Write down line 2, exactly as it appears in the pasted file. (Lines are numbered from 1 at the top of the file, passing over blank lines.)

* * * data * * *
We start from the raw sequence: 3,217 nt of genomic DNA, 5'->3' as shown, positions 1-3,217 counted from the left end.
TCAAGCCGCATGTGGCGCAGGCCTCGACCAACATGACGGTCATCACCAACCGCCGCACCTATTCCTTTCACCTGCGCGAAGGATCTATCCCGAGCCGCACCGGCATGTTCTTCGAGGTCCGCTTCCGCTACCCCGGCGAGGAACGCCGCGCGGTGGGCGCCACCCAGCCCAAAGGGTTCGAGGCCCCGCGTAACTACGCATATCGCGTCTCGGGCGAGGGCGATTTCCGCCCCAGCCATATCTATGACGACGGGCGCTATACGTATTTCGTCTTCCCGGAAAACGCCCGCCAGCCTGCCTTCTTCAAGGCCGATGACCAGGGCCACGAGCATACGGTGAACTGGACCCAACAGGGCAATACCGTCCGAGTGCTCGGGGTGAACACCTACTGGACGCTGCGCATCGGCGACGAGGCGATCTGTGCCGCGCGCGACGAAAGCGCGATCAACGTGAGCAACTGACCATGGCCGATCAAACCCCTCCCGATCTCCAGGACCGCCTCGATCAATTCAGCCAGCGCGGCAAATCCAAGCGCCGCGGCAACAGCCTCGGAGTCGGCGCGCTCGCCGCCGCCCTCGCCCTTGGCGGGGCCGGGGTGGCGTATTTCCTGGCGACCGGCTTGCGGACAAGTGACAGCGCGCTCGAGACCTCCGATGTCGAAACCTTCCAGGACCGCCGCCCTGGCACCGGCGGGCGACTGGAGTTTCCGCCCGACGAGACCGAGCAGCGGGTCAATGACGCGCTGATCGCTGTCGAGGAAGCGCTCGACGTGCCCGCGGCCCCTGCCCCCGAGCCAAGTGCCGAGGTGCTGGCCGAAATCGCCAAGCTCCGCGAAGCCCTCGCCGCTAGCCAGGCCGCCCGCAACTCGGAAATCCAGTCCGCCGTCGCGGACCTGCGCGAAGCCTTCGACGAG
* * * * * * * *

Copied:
TCAAGCCGCATGTGGCGCAGGCCTCGACCAACATGACGGTCATCACCAACCGCCGCACCTATTCCTTTCACCTGCGCGAAGGATCTATCCCGAGCCGCACCGGCATGTTCTTCGAGGTCCGCTTCCGCTACCCCGGCGAGGAACGCCGCGCGGTGGGCGCCACCCAGCCCAAAGGGTTCGAGGCCCCGCGTAACTACGCATATCGCGTCTCGGGCGAGGGCGATTTCCGCCCCAGCCATATCTATGACGACGGGCGCTATACGTATTTCGTCTTCCCGGAAAACGCCCGCCAGCCTGCCTTCTTCAAGGCCGATGACCAGGGCCACGAGCATACGGTGAACTGGACCCAACAGGGCAATACCGTCCGAGTGCTCGGGGTGAACACCTACTGGACGCTGCGCATCGGCGACGAGGCGATCTGTGCCGCGCGCGACGAAAGCGCGATCAACGTGAGCAACTGACCATGGCCGATCAAACCCCTCCCGATCTCCAGGACCGCCTCGATCAATTCAGCCAGCGCGGCAAATCCAAGCGCCGCGGCAACAGCCTCGGAGTCGGCGCGCTCGCCGCCGCCCTCGCCCTTGGCGGGGCCGGGGTGGCGTATTTCCTGGCGACCGGCTTGCGGACAAGTGACAGCGCGCTCGAGACCTCCGATGTCGAAACCTTCCAGGACCGCCGCCCTGGCACCGGCGGGCGACTGGAGTTTCCGCCCGACGAGACCGAGCAGCGGGTCAATGACGCGCTGATCGCTGTCGAGGAAGCGCTCGACGTGCCCGCGGCCCCTGCCCCCGAGCCAAGTGCCGAGGTGCTGGCCGAAATCGCCAAGCTCCGCGAAGCCCTCGCCGCTAGCCAGGCCGCCCGCAACTCGGAAATCCAGTCCGCCGTCGCGGACCTGCGCGAAGCCTTCGACGAG